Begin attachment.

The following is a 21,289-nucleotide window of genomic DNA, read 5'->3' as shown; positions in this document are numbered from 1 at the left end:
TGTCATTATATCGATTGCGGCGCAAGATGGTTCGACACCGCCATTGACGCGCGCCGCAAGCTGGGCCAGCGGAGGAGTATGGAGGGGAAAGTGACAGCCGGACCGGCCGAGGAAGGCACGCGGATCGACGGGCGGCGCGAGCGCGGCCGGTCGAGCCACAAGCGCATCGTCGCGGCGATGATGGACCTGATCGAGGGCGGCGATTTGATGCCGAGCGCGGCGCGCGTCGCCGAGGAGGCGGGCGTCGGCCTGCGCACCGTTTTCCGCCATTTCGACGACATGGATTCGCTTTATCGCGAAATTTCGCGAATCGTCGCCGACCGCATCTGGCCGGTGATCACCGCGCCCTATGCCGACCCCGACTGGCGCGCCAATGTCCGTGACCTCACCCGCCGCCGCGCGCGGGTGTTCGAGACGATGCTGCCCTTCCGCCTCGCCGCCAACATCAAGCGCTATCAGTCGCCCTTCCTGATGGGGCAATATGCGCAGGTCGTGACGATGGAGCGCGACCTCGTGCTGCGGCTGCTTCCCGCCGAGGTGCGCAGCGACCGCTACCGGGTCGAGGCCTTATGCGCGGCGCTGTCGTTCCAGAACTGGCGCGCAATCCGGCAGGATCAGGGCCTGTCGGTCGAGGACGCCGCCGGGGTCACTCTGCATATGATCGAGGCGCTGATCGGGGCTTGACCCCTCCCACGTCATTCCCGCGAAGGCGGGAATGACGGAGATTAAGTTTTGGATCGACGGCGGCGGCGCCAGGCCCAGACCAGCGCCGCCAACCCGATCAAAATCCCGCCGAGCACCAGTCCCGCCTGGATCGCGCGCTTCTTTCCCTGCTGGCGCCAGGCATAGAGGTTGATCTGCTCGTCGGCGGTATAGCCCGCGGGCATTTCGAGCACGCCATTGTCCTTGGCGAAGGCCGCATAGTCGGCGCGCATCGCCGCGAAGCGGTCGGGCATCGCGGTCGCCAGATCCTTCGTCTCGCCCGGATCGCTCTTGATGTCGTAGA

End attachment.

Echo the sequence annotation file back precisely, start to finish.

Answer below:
The following is a 21,289-nucleotide window of genomic DNA, read 5'->3' as shown; positions in this document are numbered from 1 at the left end:
TGTCATTATATCGATTGCGGCGCAAGATGGTTCGACACCGCCATTGACGCGCGCCGCAAGCTGGGCCAGCGGAGGAGTATGGAGGGGAAAGTGACAGCCGGACCGGCCGAGGAAGGCACGCGGATCGACGGGCGGCGCGAGCGCGGCCGGTCGAGCCACAAGCGCATCGTCGCGGCGATGATGGACCTGATCGAGGGCGGCGATTTGATGCCGAGCGCGGCGCGCGTCGCCGAGGAGGCGGGCGTCGGCCTGCGCACCGTTTTCCGCCATTTCGACGACATGGATTCGCTTTATCGCGAAATTTCGCGAATCGTCGCCGACCGCATCTGGCCGGTGATCACCGCGCCCTATGCCGACCCCGACTGGCGCGCCAATGTCCGTGACCTCACCCGCCGCCGCGCGCGGGTGTTCGAGACGATGCTGCCCTTCCGCCTCGCCGCCAACATCAAGCGCTATCAGTCGCCCTTCCTGATGGGGCAATATGCGCAGGTCGTGACGATGGAGCGCGACCTCGTGCTGCGGCTGCTTCCCGCCGAGGTGCGCAGCGACCGCTACCGGGTCGAGGCCTTATGCGCGGCGCTGTCGTTCCAGAACTGGCGCGCAATCCGGCAGGATCAGGGCCTGTCGGTCGAGGACGCCGCCGGGGTCACTCTGCATATGATCGAGGCGCTGATCGGGGCTTGACCCCTCCCACGTCATTCCCGCGAAGGCGGGAATGACGGAGATTAAGTTTTGGATCGACGGCGGCGGCGCCAGGCCCAGACCAGCGCCGCCAACCCGATCAAAATCCCGCCGAGCACCAGTCCCGCCTGGATCGCGCGCTTCTTTCCCTGCTGGCGCCAGGCATAGAGGTTGATCTGCTCGTCGGCGGTATAGCCCGCGGGCATTTCGAGCACGCCATTGTCCTTGGCGAAGGCCGCATAGTCGGCGCGCATCGCCGCGAAGCGGTCGGGCATCGCGGTCGCCAGATCCTTCGTCTCGCCCGGATCGCTCTTGATGTCGTAGA